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VINE VOICEon 20 August 2009
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Chimamanda Adichie is a wonderful storyteller. The tales in this book are a fascinating collection dealing with how ordinary people deal with and are changed by the often extraordinary (although not always) events that often form part of day to day life in Africa. For example; the dramatic psychological transformation of a young man from arrogant, irresponsible youth to an empathic and compassionate adult - after an encounter with arbitrary violence - is described beautifully through the eyes of his sister. Then there is the young woman who finds solace in the presenece of a young muslim woman with whom she shelters during a riot...her resilience and dignity in the face of suffering acting as an emotional sanctuary both during the intial violence and the aftermath. These are just a small taste....

I really enjoyed this book, I found it easy to read and I feel the author has a great deal of insight into the human heart, however the only reason I would stop short of giving it 5 stars is that I found it difficult to find any JOY in the book, perhaps the authors intention is to lay bare honest realities - and this book does that beautifully, but having visted numerous places such as are described in the book andmet similar people I have always felt that joy lives amongst the heartache and harsh realities - but I think to find it and describe it is extremely difficult without being considered saccharine and perhaps dishonest. I can only think of a few authors who have managed it, such as Kuki Gallmann in her memoirs or the very poular Khaled Hosseni or Dostoyevsky or more recently Mark Matousek. Nonetheless this is an excellent read and highly recommended.
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Format: Hardcover|Vine Customer Review of Free Product( What's this? )
I haven't read anything by Chimamanda Ngozi Adichie before, so I thought that a collection of short stories would be a good place to start, but now I'm not so sure.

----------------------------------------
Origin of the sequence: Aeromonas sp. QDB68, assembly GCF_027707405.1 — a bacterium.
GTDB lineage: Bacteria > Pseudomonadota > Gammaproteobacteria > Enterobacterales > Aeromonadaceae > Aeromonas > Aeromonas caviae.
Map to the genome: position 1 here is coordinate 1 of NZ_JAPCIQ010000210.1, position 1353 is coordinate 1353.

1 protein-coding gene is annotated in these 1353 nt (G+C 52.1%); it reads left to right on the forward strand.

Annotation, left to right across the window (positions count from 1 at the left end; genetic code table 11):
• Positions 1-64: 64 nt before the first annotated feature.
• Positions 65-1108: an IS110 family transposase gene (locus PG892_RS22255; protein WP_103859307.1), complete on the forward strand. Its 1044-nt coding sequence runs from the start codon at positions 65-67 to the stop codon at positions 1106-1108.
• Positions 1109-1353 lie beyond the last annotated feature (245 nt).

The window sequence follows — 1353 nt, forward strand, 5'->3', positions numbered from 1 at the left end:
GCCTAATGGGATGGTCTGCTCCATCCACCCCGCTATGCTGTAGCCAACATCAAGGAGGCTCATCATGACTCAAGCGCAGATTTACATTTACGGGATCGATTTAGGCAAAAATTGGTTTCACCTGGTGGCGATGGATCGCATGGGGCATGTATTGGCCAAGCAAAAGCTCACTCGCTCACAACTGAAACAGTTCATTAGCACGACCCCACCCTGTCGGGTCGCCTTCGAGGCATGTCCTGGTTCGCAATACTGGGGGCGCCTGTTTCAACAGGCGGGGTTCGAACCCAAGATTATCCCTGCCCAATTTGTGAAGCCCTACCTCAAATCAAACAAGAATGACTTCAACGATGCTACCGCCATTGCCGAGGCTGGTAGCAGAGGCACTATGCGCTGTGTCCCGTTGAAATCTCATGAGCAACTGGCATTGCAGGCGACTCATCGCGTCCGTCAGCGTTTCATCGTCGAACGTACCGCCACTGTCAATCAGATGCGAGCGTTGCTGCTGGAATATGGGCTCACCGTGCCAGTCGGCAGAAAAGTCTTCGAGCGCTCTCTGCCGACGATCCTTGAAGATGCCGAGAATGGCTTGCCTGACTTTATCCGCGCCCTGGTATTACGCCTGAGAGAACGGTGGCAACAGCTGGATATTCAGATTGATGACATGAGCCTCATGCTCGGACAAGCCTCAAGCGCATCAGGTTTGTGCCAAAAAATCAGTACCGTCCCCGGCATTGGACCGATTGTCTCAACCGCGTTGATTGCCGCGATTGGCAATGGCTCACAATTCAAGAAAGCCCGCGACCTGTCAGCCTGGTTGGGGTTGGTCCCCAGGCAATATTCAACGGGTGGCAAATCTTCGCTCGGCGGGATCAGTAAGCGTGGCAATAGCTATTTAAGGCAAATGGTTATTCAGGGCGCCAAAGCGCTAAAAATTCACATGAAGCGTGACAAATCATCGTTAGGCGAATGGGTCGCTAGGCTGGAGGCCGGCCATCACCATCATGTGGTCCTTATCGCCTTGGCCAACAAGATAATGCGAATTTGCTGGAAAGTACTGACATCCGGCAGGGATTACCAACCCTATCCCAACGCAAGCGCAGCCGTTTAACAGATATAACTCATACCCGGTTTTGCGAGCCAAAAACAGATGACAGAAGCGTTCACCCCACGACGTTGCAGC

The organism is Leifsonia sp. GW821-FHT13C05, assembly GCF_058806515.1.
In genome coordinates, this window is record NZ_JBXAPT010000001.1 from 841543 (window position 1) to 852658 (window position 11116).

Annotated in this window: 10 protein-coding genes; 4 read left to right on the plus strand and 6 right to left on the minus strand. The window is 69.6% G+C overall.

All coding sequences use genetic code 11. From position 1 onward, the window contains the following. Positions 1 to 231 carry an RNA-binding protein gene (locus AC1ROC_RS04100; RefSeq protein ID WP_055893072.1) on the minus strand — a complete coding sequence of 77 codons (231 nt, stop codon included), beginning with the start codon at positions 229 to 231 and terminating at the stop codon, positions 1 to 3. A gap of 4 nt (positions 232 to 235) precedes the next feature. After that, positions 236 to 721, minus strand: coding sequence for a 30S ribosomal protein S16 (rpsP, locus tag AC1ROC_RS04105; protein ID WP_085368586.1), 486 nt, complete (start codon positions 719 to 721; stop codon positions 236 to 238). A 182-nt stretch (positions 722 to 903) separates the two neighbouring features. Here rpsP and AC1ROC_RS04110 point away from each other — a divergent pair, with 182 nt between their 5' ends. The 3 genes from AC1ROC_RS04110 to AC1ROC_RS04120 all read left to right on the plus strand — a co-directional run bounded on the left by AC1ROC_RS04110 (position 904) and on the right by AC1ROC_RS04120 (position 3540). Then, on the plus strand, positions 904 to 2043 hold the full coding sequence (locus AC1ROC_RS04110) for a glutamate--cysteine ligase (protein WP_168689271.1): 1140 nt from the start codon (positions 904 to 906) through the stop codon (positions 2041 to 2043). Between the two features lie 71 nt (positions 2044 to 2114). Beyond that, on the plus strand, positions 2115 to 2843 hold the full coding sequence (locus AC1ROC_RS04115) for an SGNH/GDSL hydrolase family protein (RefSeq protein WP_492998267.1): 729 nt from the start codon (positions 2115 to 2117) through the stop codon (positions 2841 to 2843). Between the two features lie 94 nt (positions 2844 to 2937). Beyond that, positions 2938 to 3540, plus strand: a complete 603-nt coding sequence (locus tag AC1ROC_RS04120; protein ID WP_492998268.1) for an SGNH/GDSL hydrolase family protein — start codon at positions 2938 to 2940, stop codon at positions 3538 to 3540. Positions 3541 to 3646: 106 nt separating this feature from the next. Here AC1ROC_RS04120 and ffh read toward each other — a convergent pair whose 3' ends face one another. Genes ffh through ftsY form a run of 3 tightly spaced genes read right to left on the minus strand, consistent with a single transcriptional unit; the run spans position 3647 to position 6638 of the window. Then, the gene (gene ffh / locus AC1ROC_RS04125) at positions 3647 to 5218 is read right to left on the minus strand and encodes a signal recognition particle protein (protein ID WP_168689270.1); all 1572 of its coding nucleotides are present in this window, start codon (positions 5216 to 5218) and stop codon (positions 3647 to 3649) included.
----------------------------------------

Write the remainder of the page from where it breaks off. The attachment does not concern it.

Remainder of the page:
The stories were ok, but not spectacular. Just short excerpts from people's lives. For me, they were too short to develop any kind of real interest in the characters. At the end of each story, I didn't care any more about them than I did at the start, I just turned the page and started the next story. Now I'm left wondering, is it that the author isn't for me, or just that I don't like her work as short stories?

If you haven't read anything by this author before, I suggest you give her a sporting chance and start with one of her full-length novels.
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What a wonderful book. I somehow overlooked this gifted Nigerian-born author's first two novels but now plan to read them at the first opportunity.

These stories are original, compelling and absorbing. Adichie manages to draw you in, filling you with confidence in her story-telling, and all within a few sentences. I love her writing - her use of language and the ease with which stories seem to roll off her pen. In particular, the bemusement felt by characters who find themselves in America for the first time is oh-so cleverly portrayed.

Some of the stories seem to end a little prematurely, abruptly even, but that is simply down to economy of style and leaves you free to use a little imagination. Mind you, there is probably room for each to be developed into a book in its own right.

This is certainly my favourite collection of short stories and I would urge anyone to try them.
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VINE VOICEon 3 May 2009
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This collection of short stories by this acclaimed Nigerian writer never quite lived up to my expectations, although there were a few individual stories that really stood out. Having enjoyed her two previous novels, `Purple Hibiscus' and `Half of a Yellow Sun', with qualifications, I was interested to see how Adichie's writing adapted to the short story form. However, in general, I found these stories, while well-written, to be overly simplistic. The theme of the collection appears to be the contact and conflict between Nigerian and American culture, but this is often presented in an overly didactic and comparative way - for example, in the story `A Private Experience', where college-educated, Igbo Chika compares `her own denim skirt and red T-shirt embossed with a picture of the Statue of Liberty', bought in New York, to her Hausa Muslim companion's `threadbare wrapper'. This is a shame, because in the few stories where character and incident, rather than theme and message, predominate, Adichie's writing is much more impressive and memorable.